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Is Health Care Spending Higher under Medicaid or Private Insurance?

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Document date: December 01, 2003
Released online: December 01, 2003
This study examines the question of whether Medicaid is a higher cost program than private insurance, after adjusting for the health status of the people it covers. It uses multivariate statistical models to simulate comparisons that estimate the effects of private and Medicaid coverage on the likelihood of using services and level of expenditures. The simulations demonstrate that if Medicaid beneficiaries were instead given private coverage, their health care costs would be considerably higher. Conversely, if low-income privately insured individuals were given Medicaid coverage, spending would be lower. The authors also found no evidence that spending differences between the two study populations were due to lower service use by Medicaid beneficiaries. Hadley and Holahan conclude that much of the disparity in health care spending between low-income persons with Medicaid coverage and those with private insurance is due to differences in provider payment rates. (Inquiry 40(4): 323–42, Winter 2003/2004.)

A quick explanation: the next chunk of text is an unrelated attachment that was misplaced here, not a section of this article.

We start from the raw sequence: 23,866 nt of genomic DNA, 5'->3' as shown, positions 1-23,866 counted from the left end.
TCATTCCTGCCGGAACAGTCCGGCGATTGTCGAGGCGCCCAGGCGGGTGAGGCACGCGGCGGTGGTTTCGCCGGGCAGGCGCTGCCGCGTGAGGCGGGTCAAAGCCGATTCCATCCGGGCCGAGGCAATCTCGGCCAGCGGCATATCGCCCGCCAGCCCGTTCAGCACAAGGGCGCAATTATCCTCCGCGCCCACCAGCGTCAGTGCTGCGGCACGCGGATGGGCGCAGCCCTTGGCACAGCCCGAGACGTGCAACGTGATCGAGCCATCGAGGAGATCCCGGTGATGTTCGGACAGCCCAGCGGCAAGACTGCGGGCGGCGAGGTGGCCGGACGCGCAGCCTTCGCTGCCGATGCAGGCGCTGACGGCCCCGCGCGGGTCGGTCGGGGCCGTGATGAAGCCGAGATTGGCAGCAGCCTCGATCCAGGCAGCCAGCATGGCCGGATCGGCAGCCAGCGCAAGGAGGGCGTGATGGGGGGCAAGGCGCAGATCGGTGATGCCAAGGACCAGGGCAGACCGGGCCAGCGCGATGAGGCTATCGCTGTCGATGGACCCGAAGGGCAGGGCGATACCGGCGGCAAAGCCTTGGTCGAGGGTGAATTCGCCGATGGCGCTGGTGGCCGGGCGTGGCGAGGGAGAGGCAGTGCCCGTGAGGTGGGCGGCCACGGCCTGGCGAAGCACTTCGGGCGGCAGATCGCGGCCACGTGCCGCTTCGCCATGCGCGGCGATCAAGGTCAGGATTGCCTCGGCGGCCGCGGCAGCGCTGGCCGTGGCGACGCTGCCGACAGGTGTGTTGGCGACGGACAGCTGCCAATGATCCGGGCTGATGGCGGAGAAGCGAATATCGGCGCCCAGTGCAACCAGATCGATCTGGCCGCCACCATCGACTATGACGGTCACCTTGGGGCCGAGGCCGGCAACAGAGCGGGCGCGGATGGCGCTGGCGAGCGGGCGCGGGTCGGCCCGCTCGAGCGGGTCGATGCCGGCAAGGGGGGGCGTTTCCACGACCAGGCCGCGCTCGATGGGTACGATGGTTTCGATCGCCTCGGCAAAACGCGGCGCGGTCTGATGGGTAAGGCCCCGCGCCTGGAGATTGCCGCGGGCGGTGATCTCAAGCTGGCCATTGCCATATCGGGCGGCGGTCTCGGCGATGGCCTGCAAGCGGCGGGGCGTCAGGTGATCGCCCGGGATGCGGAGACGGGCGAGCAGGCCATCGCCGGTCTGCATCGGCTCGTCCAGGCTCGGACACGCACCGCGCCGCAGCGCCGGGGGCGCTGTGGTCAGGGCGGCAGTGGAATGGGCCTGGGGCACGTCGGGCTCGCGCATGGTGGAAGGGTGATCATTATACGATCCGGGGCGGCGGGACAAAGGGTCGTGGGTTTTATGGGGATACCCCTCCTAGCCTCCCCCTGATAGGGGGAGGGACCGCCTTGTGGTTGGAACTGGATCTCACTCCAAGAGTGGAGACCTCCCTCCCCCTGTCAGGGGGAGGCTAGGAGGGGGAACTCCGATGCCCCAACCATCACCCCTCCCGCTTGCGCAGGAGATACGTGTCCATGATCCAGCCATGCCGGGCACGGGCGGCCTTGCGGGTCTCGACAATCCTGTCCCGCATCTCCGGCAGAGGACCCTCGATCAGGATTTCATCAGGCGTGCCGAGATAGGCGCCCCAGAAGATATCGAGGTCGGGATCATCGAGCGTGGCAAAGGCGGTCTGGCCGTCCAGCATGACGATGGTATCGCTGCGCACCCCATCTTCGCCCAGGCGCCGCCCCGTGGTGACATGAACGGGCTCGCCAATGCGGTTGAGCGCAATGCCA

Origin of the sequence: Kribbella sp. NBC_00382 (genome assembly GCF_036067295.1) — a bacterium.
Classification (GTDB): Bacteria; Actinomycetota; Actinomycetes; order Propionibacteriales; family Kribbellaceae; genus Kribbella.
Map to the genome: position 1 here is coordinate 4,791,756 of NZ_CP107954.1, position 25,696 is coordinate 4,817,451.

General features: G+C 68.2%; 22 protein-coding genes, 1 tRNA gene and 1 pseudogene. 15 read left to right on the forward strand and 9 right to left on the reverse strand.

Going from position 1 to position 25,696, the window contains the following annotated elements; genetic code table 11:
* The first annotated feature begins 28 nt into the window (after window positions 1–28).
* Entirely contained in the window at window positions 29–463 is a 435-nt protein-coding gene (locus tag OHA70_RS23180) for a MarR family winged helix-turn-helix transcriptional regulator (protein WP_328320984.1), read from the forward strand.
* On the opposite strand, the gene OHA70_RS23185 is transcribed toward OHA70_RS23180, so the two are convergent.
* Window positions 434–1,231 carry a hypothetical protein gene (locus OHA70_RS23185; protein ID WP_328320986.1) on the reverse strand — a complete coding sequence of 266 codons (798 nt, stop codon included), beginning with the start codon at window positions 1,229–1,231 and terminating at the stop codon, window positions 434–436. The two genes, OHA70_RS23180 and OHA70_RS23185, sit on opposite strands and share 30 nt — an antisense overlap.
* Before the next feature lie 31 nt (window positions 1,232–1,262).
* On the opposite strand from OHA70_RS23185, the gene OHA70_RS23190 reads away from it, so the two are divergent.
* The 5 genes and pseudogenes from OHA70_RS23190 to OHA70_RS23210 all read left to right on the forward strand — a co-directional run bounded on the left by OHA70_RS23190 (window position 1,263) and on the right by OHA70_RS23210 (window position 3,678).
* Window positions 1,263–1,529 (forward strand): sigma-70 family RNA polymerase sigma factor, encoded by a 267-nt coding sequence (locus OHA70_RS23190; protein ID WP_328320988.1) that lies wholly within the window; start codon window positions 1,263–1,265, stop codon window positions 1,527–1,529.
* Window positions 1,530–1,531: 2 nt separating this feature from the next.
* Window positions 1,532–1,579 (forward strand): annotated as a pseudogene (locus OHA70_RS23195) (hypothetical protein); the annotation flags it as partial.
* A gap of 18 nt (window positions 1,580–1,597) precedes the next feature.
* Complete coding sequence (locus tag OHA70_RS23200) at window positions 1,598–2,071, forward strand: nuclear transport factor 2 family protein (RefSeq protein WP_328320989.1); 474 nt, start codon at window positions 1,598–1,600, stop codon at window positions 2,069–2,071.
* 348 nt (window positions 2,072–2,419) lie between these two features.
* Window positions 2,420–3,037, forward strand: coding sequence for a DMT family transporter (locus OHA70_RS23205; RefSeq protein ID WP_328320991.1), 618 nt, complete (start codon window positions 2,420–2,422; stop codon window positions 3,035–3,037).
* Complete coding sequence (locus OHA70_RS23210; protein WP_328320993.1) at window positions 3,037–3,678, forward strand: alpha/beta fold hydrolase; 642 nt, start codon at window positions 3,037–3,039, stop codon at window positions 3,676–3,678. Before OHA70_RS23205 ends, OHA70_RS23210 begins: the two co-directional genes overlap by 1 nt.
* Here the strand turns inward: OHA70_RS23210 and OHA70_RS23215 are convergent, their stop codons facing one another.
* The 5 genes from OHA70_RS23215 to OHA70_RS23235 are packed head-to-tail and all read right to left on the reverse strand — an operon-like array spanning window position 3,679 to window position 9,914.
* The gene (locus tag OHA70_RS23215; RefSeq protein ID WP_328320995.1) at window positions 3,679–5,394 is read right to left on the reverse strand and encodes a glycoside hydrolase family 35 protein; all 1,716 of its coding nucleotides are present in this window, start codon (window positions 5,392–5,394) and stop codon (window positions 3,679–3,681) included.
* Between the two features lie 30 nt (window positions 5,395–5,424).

Topics/Tags: | Health/Healthcare


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